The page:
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Artistic Repetition, Not Copies

Lisa Mason
by  Lisa Mason
Artistic Repetition, Not Copies

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Artistic Repetition, Not Copies

by  Lisa Mason
Artistic Repetition, Not Copies

Warhol knew all of this about the Caesars and the Christian portraiture, of course. Jennifer Dyer’s article includes a quote from Warhol. “Everything repeats itself. It’s amazing that everyone thinks that everything is new, but it’s all repeat.” And now we get to the criticism of quantity, of duplication, of studio assistants (or straight up makers). Was Warhol’s method a callous exploitation of the art market or part of the process? Is this even a Warhol-exclusive thing?

“Everything repeats itself. It’s amazing that everyone thinks that everything is new, but it’s all repeat.”

Andy Warhol

Warhol was raised Roman Catholic and worked in advertising for years. The blend of iconoclastic references from his religious youth with the ritual of “brand standards” from his time in advertising only duplicated the notion that an image, repeated, becomes a symbol and sheds its identity. Using soup cans and pop culture A-listers and manic colors, Warhol’s constant homages to capitalism, arguably the god of the 20th century, is both profitable and understandable.

Rally's 1969 Campbell's Soup print (Oyster Stew), signed
Rally’s 1969 Campbell’s Soup print (Oyster Stew), signed

But where’s the line? Why does a series of 250, like the one that Rally’s is included in, have such extraordinary value when the main image is so readily available? What we see with the Marilyn portraits is a concept that’s used in a very specific balancing act – enough unique features to make scarcity, but ubiquitous enough to be instantly recognizable.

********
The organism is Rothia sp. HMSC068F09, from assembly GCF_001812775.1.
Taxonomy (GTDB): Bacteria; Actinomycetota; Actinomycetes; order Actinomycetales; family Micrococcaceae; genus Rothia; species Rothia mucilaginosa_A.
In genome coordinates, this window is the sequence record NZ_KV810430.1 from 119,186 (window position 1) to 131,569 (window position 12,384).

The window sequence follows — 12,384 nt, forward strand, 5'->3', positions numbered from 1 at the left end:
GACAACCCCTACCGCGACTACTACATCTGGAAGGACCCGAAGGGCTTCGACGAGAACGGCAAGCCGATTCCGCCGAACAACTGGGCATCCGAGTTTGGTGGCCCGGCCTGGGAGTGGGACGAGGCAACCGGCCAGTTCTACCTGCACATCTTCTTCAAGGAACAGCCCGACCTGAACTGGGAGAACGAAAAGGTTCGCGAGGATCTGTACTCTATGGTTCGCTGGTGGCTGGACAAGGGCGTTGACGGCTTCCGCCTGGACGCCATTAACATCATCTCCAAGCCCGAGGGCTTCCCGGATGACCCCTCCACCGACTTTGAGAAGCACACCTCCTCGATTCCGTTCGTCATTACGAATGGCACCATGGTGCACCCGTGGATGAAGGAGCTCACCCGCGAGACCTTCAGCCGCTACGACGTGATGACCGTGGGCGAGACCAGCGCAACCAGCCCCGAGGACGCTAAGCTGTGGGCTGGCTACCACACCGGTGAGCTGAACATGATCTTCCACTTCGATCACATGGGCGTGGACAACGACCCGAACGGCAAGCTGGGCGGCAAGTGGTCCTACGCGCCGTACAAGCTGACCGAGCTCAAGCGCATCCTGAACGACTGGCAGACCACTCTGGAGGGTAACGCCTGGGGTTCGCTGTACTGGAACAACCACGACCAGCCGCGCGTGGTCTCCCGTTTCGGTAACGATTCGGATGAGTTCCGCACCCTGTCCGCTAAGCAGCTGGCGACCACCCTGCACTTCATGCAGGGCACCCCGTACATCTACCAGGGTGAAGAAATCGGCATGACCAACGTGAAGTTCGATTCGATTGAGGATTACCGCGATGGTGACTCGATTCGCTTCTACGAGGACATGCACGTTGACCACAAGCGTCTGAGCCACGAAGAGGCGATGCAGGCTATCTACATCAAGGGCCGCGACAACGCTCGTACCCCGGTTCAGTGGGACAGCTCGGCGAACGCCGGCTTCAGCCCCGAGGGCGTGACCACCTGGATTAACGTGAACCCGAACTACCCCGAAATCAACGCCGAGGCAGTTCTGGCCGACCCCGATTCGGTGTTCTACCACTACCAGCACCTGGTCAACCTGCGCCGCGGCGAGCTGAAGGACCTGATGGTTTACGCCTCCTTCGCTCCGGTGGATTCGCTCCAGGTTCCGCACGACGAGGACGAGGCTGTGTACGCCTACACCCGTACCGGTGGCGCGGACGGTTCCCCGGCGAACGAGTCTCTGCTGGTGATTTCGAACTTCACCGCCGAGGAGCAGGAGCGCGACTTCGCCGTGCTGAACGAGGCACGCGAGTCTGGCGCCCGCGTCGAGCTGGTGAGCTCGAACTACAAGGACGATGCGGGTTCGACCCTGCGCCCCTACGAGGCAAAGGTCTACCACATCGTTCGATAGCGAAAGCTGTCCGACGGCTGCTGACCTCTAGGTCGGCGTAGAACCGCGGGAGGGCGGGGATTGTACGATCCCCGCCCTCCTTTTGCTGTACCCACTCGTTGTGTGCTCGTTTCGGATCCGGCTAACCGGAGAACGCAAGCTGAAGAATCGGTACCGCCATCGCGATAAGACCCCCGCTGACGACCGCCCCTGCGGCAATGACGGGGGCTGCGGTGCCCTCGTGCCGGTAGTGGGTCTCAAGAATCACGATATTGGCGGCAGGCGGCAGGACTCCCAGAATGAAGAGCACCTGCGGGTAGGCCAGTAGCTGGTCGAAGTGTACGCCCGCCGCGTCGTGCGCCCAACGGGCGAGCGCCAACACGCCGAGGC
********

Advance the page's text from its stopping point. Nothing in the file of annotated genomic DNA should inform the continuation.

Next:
The souvenir versions of Warhol’s Marilyn portraits keep up the imagery that we’ve talked so much about. But the mass produced bags lose the series, the start and end of a meditative artistic attention.

To Professor Elaine Gazada, criticizing a piece because it’s part of a series dismisses “… the advantages of repetition as a conscious artistic strategy…” And Monet’s haystacks comes up as a great corollary in Dryer’s article, when she loops in curator and artist John Coplans’ thoughts on Warhol’s use of repetition.

“However, time is an effect of serial repetition in Monet. … The viewer is led to read the passage of time into the shifting light of each image. … (John) Coplans argues that: Warhol takes the same image, repeats it, and creates in the viewer a strong sense of seeing a whole series of light changes by varying the quantity of black from image to image.”

Jennifer Dryer, “The Metaphysics of the Mundane: Understanding Andy Warhol’s Serial Imagery”

The handwork of a set of Warhol prints might not have taken a long time, although sometimes it did, but the handwork itself forces observers to consider a passage of time and a repeated consideration of the subject by the artist. It is a meditation and an observation.

And it was the same for Monet’s Haystacks and Rothko’s color fields and Degas’ ballerinas.

So we should all just deal with it! Gazada says, “The act of classifying an object as a copy incorporates a fundamental denial of the validity of that object as a unique expression of its own time and culture.”

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